How To Interpret Confusing OSHA Inspection Results
So you’ve had an OSHA compliance officer come by your workplace and give your facility an audit or inspection, now you’re just waiting for those results! At the end of the inspection, the OSHA compliance officer speaks with the employer, or the employer’s representative regarding any unsafe conditions in the workplace that could cause a citation or penalty. Chances are, if you’re waiting for inspection results, you know about your violations. However, after the compliance officer reports their findings, it’s the Area Director who then determines whether they will issue citations and/or penalties.
Your Citations and Penalties are your OSHA inspection results :
A citation tells the employer what regulations and standards were violated and it also gives a proposed length of time that the employer has to correct the hazards. Employers will receive their citations by mail. The employer must then post the citation near the place of the violation for 3 days or until the hazard is resolved. Whichever is longer.
The Area Director will not only cite a violation, but they will also propose a penalty for certain citations. Below are the types of violations and the penalties that may be proposed for each:
The Other-Than-Serious Violation is one that directly relates to job safety and health but more than likely would not cause death or serious physical injury.
- Financial Penalty: OSHA may assess a penalty between $0 and $1,000 per violation.
- Compliance: Demonstrated efforts to comply with the act can lead to a reduction of the penalty by as much as 95%.
Next, is a Serious Violation in which there’s a high probability that death or serious physical injury could occur.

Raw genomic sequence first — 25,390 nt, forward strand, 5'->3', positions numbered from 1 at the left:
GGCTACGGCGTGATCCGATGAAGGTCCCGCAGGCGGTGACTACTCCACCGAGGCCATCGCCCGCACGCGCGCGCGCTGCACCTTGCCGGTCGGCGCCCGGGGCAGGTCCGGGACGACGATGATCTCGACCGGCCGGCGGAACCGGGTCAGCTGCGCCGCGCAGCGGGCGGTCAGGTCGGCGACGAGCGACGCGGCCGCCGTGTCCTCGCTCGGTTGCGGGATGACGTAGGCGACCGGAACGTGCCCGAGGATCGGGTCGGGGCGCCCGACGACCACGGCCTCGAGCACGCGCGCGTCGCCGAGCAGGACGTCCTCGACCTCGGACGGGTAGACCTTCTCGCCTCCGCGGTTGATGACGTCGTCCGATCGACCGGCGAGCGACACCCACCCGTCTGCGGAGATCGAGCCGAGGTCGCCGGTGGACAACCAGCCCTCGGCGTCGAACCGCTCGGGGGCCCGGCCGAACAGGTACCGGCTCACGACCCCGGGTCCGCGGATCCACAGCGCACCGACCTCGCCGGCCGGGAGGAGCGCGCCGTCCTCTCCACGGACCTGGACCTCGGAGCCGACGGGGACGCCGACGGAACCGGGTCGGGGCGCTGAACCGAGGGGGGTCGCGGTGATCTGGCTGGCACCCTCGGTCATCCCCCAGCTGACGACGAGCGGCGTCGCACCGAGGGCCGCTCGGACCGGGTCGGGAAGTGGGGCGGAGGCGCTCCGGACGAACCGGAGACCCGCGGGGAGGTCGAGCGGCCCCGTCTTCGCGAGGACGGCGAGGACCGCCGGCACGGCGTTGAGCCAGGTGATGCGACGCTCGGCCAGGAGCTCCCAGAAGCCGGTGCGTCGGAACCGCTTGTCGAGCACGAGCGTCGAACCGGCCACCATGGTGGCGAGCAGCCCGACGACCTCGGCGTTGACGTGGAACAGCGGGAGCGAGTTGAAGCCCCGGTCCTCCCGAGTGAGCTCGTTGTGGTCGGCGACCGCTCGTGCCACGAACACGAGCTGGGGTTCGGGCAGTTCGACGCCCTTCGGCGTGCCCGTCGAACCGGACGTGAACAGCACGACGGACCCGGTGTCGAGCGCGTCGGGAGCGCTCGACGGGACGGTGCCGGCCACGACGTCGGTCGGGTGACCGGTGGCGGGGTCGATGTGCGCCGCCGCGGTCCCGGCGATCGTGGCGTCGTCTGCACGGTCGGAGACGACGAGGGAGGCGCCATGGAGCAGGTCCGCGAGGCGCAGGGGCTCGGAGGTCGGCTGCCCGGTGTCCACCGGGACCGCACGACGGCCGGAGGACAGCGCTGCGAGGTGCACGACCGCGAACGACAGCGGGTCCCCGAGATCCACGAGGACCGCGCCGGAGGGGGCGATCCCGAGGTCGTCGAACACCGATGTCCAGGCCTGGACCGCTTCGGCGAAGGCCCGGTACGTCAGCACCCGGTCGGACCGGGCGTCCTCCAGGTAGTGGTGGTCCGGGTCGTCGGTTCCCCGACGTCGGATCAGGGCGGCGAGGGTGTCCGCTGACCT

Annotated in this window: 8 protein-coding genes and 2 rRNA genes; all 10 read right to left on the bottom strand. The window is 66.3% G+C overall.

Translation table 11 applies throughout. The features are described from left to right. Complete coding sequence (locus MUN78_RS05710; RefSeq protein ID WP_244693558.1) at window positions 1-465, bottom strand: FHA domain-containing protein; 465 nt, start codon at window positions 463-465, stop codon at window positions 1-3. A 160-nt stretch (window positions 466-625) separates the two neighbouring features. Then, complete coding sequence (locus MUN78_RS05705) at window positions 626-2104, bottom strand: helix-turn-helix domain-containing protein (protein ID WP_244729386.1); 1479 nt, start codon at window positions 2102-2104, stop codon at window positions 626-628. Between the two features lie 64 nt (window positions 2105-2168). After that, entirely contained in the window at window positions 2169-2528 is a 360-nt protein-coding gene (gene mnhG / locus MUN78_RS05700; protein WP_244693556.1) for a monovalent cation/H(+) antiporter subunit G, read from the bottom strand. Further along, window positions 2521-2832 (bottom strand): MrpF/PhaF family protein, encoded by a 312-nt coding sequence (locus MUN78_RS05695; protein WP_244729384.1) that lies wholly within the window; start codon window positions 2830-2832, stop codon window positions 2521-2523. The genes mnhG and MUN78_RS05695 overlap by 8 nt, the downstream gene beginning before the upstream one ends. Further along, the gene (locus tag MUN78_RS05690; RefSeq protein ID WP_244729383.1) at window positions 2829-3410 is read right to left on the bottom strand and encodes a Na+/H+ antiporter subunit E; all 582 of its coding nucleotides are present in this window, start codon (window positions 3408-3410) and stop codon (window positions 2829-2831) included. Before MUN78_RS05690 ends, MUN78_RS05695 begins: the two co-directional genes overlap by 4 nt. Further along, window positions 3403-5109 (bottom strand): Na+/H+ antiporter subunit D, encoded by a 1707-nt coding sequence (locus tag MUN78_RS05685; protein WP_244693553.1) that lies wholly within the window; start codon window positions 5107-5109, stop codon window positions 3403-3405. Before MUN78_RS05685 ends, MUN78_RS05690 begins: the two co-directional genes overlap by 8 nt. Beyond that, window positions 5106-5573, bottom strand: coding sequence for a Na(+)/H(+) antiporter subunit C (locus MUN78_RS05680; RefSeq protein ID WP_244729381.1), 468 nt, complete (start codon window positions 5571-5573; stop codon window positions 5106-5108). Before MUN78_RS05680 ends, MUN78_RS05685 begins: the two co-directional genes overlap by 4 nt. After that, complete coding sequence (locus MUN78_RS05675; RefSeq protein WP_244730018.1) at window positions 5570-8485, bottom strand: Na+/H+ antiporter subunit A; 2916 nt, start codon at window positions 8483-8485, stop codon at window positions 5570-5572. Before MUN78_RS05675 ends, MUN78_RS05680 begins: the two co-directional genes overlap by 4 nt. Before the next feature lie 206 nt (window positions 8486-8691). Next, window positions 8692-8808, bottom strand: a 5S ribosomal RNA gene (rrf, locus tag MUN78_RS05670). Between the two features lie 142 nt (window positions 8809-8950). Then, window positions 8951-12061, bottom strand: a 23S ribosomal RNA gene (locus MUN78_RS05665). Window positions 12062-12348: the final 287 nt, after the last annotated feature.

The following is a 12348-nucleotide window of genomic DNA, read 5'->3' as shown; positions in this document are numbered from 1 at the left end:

- Financial Penalty: OSHA may assess a penalty between $1,500 and $7,000.
- Compliance: Demonstrated efforts to comply with the act, a lack of previous violations, and the size of your business could all affect whether OSHA grants a reduction in the penalty.
Then there’s a Repeated Violation which is self-explanatory as well. If you have recently violated any standard, regulation, rule or order and, upon re-inspection, a similar violations found.
- Financial Penalty: OSHA may assess a fine of up to $70,000 for each repeated violation within the last three years.
A Willful Violation means exactly what it sounds like. An employer intentionally commits a violation. They know the hazardous situation exists and that it violates an OSHA standard, but they make no effort to eliminate the threat.
- Financial Penalty: OSHA may assess a penalties of up to $70,000 for each willful violation. The minimum is $5,000.
- Other Penalties: OSHA can convict an employer in a criminal proceeding if: a willful violation of an OSHA standard resulted in the death of an employee. The employer may be fined up to $250,000 (or $500,000 if employer is a corporation). Or they may be imprisoned for up to 6 months. Or both! And a second conviction doubles the possible term of imprisonment.
Finally, there’s the Failure-To-Abate violation which is the failure to correct a prior violation.
- Financial Penalty: OSHA may assess a civil penalty of up to $7,000 for every day that the violation is left unabated.
All OSHA citation and penalty procedures vary by state. These are general requirements, but always check your specific state’s requirements upon receiving a citation or penalty. Ultimately, stay up-to-date on OSHA requirements and perform your own practice inspections to be sure you’re complying with OSHA’s codes and regulations.
If you need help, we at Operations Excellence are well-versed in OSHA requirements and also offer the OSHA Star Program to help businesses keep their workplaces safe and avoid OSHA penalties.